Narron, coaches prepare for spring

Narron, coaches prepare for spring

CINCINNATI -- It didn't feel much like baseball season around Great American Ball Park on Tuesday with rainy and cool conditions outside.

But, deep inside the ballpark, Reds manager Jerry Narron and his coaching staff were involved in a series of brainstorming sessions in preparation for Spring Training.

"In these meetings, we're going over everyone who is on our 40-man roster and the invitees," said Narron. "We're going over what we want to accomplish in Spring Training. We want to make sure everyone is on the same page."

Narron, who led the Reds to a 46-46 finish last season after taking over for Dave Miley, took a break from his meetings to field questions from the local media about what to expect from the 2006 Reds.

Most of the queries dealt with the logjam in the infield created by the re-signing of Rich Aurilia and the acquisition of Tony Womack.

"Any time you have multiple-position guys, it's a big help," said Narron. "Richie did a nice job for us in a lot of different roles. We look for him to do the same thing for us this season."

Edwin Encarnacion, who hit .232 with nine home runs and 31 RBIs in his first big-league season, and versatile utilityman Ryan Freel are both back.

At this point, Narron plans to use Freel in both the outfield and at third base. Womack is the logical choice for second base.

Shortstop Felipe Lopez, who enjoyed a career year last season -- batting .291 with 23 home runs, 85 RBIs and 15 stolen bases -- will be a mainstay.

"I think Felipe will be an outstanding leader for the Reds," Narron said.

There is plenty of playing time to be dispersed among several players, but Narron believes it's a good problem to have.

"It's a luxury," he said.

Encarnacion's continued development could go a long way toward determining who plays where.

Narron said the 23-year-old will need to play well to earn a spot on the club out of Spring Training. He plans to pair Encarnacion with new Reds bench coach Bucky Dent, who was a big-league infielder for 12 seasons.

Dent, 53, spent the past three seasons managing the Yankees Triple-A affiliate Columbus Clippers.

"He's going to work with Eddie a lot in the spring," Narron said. "Bucky's outstanding. He's been around a lot of good baseball people and baseball instructors."

Pitching, as always, was a hot topic of conversation.

The stability of the Reds starting pitching staff could greatly depend on the return of right-hander Paul Wilson to the rotation. Wilson, who won 11 games for the Reds in 2004, underwent season-ending shoulder surgery on June 17 of last season.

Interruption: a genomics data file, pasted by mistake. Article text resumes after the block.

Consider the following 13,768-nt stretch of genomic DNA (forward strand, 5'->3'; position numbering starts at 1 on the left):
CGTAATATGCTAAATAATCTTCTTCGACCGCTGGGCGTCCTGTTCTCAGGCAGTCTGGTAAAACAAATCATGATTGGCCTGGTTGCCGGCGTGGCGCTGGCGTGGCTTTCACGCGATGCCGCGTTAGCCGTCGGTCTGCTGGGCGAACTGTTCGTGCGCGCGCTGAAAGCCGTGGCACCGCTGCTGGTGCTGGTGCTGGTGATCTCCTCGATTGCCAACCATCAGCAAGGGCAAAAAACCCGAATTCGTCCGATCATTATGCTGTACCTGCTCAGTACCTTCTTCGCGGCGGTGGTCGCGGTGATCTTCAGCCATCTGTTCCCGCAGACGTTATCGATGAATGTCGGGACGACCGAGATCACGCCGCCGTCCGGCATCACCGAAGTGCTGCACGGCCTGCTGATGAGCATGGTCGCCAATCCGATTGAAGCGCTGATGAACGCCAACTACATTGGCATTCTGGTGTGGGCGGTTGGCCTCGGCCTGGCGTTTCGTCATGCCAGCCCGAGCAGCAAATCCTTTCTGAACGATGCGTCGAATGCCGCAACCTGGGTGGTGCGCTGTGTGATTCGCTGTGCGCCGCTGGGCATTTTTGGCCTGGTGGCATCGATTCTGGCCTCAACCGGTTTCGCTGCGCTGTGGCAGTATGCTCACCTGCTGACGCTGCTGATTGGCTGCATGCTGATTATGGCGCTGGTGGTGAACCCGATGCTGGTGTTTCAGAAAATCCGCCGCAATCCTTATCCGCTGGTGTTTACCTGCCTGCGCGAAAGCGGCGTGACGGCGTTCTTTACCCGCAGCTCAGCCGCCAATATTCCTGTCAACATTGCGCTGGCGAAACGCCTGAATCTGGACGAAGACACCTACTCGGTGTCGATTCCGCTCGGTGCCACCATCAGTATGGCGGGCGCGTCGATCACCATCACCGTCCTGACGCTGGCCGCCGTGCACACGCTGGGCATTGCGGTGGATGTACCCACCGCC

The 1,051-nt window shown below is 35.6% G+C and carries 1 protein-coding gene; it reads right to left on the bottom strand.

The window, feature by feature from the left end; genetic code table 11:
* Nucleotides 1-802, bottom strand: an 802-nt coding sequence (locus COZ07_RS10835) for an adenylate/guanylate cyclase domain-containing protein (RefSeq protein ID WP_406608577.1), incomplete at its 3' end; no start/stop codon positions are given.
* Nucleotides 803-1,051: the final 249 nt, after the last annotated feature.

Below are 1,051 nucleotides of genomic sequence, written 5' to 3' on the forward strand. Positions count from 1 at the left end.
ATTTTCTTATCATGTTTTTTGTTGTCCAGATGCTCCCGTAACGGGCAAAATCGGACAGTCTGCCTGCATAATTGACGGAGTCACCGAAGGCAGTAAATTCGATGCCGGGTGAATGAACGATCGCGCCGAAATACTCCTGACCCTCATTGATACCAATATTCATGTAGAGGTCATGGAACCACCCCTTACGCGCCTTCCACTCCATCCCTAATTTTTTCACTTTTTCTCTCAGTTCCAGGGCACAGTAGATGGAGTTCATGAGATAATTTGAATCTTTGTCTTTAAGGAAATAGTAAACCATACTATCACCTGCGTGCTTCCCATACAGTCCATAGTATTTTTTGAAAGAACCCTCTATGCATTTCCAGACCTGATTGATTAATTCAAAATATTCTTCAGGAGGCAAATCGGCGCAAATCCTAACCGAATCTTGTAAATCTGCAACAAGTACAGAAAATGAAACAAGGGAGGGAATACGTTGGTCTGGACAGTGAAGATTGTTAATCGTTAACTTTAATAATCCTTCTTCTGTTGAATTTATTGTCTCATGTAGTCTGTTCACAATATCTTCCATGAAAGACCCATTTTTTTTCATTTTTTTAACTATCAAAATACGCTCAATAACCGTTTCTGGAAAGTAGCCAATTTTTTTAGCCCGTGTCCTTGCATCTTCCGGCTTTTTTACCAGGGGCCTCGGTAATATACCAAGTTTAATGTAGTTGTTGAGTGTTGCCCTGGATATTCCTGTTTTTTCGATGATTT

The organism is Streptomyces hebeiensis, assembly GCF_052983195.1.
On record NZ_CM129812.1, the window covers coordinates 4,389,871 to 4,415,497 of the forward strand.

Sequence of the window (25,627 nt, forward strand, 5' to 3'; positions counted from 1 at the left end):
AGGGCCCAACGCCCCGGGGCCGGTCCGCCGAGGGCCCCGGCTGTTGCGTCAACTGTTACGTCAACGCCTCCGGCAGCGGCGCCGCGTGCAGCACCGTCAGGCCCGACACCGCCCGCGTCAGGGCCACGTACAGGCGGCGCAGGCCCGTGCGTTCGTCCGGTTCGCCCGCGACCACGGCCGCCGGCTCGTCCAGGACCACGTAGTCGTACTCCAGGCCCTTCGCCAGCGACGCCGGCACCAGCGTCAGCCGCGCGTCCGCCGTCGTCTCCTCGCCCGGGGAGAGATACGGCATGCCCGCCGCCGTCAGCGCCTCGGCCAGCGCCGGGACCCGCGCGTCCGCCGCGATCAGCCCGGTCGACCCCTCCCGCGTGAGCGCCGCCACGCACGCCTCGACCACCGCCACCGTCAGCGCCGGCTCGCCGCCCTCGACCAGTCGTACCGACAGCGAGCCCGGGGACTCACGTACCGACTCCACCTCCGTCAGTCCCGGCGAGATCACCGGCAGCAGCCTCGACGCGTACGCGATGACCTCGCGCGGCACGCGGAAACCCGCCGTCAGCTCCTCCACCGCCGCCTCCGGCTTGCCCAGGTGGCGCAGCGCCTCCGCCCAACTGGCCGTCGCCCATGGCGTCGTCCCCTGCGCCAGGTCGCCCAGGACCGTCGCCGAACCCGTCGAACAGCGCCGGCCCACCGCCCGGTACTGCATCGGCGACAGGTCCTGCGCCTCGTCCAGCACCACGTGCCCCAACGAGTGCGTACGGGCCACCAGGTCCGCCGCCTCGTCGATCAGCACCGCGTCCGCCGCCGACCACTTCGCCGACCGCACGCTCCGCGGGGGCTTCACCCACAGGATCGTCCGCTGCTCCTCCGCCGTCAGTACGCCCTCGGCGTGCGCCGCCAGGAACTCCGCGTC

Narron said Wilson will begin throwing off a mound in a week and expects him to be at full strength come Spring Training.

"Anyone who knows Willy, knows what kind of competitor he is," said Narron.

Wilson's return, along with continued consistency from left-hander Brandon Claussen and Aaron Harang will be a key. Left-hander Dave Williams, who was acquired from the Pirates in exchange for Sean Casey, will factor in the rotation as well.

Narron said Casey will be missed next month when Spring Training opens.

"He was a man of character," he said. "My big thing is that he's not here, and other guys are going to have to step up and take on that leadership role."

Narron said he wished Casey hadn't been traded to the Pirates, who are an improving ballclub in an already formidable division.

"I think our division is going to be among the toughest in baseball," said Narron. "Every club in our division is either improved or had an outstanding club to begin with."

The Reds preached "doing the little things right" ad nauseum last season. Narron plans to put great emphasis on that philosophy in Spring Training.

"We need to work on the fundamentals," he said. "I know everybody says that, but a lot of times it's not a priority. For us to be competitive, we cannot make mental mistakes or lazy mistakes to give away ballgames. We'll get our lunch handed to us."

Jeff Wallner is a contributor to This story was not subject to the approval of Major League Baseball or its clubs.